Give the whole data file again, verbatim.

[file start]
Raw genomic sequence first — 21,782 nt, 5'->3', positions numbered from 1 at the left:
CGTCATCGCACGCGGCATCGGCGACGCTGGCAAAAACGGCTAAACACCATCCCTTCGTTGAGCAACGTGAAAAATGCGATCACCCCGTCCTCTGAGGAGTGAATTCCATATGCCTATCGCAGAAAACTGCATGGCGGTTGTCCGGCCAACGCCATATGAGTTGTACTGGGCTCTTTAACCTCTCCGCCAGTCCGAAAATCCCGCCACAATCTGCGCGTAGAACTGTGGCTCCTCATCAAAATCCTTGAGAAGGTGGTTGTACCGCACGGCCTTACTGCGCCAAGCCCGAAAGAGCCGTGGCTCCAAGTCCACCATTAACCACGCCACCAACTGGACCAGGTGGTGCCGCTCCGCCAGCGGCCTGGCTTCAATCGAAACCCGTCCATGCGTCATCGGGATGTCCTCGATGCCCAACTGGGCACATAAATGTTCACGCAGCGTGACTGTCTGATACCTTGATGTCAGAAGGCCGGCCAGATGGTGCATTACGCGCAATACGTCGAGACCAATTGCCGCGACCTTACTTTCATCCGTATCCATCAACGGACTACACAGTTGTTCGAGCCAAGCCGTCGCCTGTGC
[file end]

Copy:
Raw genomic sequence first — 21,782 nt, 5'->3', positions numbered from 1 at the left:
CGTCATCGCACGCGGCATCGGCGACGCTGGCAAAAACGGCTAAACACCATCCCTTCGTTGAGCAACGTGAAAAATGCGATCACCCCGTCCTCTGAGGAGTGAATTCCATATGCCTATCGCAGAAAACTGCATGGCGGTTGTCCGGCCAACGCCATATGAGTTGTACTGGGCTCTTTAACCTCTCCGCCAGTCCGAAAATCCCGCCACAATCTGCGCGTAGAACTGTGGCTCCTCATCAAAATCCTTGAGAAGGTGGTTGTACCGCACGGCCTTACTGCGCCAAGCCCGAAAGAGCCGTGGCTCCAAGTCCACCATTAACCACGCCACCAACTGGACCAGGTGGTGCCGCTCCGCCAGCGGCCTGGCTTCAATCGAAACCCGTCCATGCGTCATCGGGATGTCCTCGATGCCCAACTGGGCACATAAATGTTCACGCAGCGTGACTGTCTGATACCTTGATGTCAGAAGGCCGGCCAGATGGTGCATTACGCGCAATACGTCGAGACCAATTGCCGCGACCTTACTTTCATCCGTATCCATCAACGGACTACACAGTTGTTCGAGCCAAGCCGTCGCCTGTGC